As Germany copes with mass migration and blows to its economy, like the Volkswagen scandal, and to its pride, like the allegations it paid bribes to secure its hosting of the 2006 World Cup, it also continues to deal with vestiges of its problematic past. In few places are those questions more vivid than in Nuremberg. Should public money be spent to preserve these crumbling sites? Is controlled decay an option for anything associated with the Nazis? Or have Hitler and his architect, Albert Speer, locked future generations into a devilish pact that compels Germans not only to teach the history of the Thousand Year Reich the Nazis proclaimed here but also to adapt it for each new era?
GIF: Zeppelin Grandstand then and today
Göring, Generaloberst Werner v. Fritsch and Generaladmiral Raeder at the Tag der Wehrmacht on September 14, 1936. 
 Several times since 1935 Karl Bodenschatz had overheard Göring and Hitler discuss the possibility that the top army generals might be plotting against the regime, and in the autumn of 1937 Göring asked Blomberg outright whether his generals would follow Hitler into a war. It is clear that by December 1937 Göring had begun to indulge in fantasies of taking supreme command of the armed forces himself in place of Blomberg. The only other candidate would be General von Fritsch. At fifty-eight, Fritsch was not much younger than Blomberg, and Göring felt it unlikely that Hitler would feel comfortable with him. Promoted to colonel- general on April 20, 1936, Fritsch came from a puritan Protestant family. His upright bearing suggested he might even be wearing a lace-up corset. With a monocle screwed into his left eye to help his face remain sinister and motionless, he was an old-fashioned bachelor who loved horses and hated Jews with equal passion.
Irving (281) Göring


The American flag being hoisted over the swastika on April 21, 1945 and my students from the Bavarian International School today.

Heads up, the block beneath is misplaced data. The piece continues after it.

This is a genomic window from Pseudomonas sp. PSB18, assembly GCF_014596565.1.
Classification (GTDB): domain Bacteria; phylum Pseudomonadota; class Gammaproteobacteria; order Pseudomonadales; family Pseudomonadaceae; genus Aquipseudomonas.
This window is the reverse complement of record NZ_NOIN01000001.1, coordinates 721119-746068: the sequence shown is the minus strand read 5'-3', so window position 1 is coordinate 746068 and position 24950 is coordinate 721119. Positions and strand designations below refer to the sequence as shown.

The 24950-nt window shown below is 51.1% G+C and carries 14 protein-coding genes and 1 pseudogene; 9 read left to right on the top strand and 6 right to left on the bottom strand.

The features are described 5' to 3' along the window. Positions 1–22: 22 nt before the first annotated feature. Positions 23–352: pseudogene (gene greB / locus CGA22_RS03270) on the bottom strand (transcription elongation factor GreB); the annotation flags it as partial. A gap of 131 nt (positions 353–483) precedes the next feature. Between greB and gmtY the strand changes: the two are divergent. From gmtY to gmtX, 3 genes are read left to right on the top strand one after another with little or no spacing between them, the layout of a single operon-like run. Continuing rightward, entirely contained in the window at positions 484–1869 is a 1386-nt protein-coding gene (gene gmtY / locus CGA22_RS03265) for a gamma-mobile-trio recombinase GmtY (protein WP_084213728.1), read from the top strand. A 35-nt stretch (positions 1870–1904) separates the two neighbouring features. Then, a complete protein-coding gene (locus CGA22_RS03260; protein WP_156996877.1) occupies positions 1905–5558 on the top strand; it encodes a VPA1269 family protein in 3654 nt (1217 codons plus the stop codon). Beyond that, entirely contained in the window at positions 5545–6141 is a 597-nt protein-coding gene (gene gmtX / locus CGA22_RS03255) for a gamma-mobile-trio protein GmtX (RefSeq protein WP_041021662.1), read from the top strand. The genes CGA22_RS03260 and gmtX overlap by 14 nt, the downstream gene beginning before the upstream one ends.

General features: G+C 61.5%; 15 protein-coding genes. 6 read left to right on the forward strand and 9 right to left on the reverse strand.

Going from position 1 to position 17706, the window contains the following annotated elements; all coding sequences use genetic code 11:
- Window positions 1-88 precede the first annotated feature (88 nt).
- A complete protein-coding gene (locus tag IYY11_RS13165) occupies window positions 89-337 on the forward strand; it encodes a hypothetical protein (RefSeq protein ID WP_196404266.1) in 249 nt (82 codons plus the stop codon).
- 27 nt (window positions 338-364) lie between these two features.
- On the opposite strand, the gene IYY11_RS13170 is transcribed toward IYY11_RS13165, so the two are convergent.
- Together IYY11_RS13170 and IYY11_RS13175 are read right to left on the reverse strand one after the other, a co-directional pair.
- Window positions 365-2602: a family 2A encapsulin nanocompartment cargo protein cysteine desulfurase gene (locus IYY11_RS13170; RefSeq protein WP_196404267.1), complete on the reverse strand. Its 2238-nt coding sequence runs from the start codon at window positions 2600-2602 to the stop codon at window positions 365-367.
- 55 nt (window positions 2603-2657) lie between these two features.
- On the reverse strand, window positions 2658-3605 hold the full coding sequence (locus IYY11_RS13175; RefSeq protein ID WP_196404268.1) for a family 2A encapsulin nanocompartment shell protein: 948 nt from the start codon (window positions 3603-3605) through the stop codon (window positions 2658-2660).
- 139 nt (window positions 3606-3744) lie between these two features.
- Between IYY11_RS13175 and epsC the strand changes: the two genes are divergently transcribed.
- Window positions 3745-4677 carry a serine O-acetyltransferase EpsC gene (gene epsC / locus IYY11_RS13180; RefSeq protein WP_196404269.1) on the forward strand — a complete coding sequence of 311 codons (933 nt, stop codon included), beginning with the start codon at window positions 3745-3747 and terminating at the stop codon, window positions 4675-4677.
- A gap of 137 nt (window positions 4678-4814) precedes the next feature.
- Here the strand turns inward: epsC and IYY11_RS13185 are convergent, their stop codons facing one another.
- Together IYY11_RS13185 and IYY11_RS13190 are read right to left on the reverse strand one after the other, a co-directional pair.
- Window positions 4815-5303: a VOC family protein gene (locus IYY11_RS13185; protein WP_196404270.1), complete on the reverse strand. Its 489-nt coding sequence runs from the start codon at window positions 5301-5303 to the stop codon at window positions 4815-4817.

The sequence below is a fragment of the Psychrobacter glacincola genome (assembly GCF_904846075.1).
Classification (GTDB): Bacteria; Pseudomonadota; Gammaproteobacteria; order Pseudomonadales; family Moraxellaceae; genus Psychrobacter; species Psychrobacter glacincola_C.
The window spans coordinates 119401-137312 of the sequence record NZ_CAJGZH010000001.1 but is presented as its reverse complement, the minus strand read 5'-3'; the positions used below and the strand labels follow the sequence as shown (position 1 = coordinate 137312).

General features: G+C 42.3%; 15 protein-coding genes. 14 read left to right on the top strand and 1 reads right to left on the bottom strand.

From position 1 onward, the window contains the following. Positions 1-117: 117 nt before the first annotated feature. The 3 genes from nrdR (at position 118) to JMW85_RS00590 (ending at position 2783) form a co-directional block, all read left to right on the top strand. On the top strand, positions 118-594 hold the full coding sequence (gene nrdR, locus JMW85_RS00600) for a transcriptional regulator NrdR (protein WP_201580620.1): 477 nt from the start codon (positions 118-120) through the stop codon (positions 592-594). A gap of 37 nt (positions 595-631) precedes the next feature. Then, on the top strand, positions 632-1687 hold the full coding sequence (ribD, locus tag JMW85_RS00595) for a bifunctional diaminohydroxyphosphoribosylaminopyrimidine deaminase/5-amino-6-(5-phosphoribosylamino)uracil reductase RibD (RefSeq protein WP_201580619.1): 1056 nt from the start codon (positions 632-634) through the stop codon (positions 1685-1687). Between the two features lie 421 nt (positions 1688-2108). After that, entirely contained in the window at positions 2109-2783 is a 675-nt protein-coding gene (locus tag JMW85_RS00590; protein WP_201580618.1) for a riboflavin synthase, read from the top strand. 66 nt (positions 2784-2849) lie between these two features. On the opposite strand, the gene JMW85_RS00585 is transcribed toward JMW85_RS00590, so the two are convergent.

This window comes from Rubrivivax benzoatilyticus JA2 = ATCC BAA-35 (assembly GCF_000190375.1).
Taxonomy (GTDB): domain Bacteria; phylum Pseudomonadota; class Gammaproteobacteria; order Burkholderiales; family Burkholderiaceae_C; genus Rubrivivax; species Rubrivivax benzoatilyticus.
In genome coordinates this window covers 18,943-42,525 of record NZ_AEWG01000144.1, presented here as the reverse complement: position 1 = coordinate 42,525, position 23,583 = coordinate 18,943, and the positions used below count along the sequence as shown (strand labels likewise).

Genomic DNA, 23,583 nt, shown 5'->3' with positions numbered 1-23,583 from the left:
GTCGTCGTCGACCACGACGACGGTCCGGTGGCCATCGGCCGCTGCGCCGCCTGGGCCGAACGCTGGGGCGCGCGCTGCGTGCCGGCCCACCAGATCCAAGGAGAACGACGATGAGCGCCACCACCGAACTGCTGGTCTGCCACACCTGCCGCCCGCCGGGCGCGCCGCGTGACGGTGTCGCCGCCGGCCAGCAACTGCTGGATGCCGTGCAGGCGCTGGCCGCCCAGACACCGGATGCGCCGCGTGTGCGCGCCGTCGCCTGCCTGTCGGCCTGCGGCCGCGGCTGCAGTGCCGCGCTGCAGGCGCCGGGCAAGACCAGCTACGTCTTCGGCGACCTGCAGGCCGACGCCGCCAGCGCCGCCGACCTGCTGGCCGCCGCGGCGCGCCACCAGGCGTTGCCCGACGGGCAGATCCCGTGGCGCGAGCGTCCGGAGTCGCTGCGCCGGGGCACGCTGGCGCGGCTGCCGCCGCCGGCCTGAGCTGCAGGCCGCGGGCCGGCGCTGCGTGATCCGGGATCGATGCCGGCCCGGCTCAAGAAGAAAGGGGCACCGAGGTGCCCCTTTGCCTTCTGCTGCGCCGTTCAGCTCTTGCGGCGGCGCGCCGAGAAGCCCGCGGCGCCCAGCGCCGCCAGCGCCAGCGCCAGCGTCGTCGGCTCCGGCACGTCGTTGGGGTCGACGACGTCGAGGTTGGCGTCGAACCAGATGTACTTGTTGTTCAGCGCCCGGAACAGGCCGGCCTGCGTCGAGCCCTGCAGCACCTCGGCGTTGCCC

Four days after Nuremberg fell, the US Army blew up the swastika which had been installed at the centre of the Grandstand. The gold-plated and laurel-wreathed swastika which once crowned Albert Speer’s Zeppelin tribune represented the apotheosis and fulfilment of the swastikas which are still present, but sublimated in the decorative scheme of the tribune’s interior. Ornament as the unconscious graphology of the Volkgeist was thus ‘completed’ in the self-conscious presence of the Nazi symbol, and the sign of a (Gothic, mediaeval) past is linked to the rhetoric of a glorious future, thus avoiding the displacement of tradition implied by an Enlightenment concept of progress. The Tribune swastikas expressed in microcosm Hitler’s aim of uniting the medieval Nuremberg with the ‘modern’ National Socialist city, giving equal weight to a glorious past and a glorious future, and thereby defining the present as a moment of transition from one to the other.
  
The tribune seen from across lake Dutzendteich then and now. In 1967 the columns of the Grandstand were blown up because they had become unstable. The height of the side towers was also reduced by half in the 1970s.

 
At the rear of the Grandstand
A visit to the Nuremberg Zeppelin field as it exists today supplies evidence of a healthy disrespect for the few remaining monuments of National Socialist architecture. On Sundays, Turkish Gastarbeiter and their families picnic in the shade of trees flanking Hitler’s ‘Great Road’, the grand thoroughfare which was intended to link the ancient Nuremberg, the ‘City of Imperial Diets’ with his modern ‘City of the Rallies’. Tennis is played against the walls of the Zeppelin tribune, and teenagers tryst on the steps. However, this reclaiming of Nazi architecture for leisure activity is frustrated by the neo-Nazi swastika graffiti which must constantly be removed from the tribune towers and entranceways. This is also the case at the Olympic stadium in Berlin, where the bronze swastikas which have been partially erased from the ceremonial bell reappear in graffiti on the lavatory walls, contesting with the countering phrase ‘Nazi raus’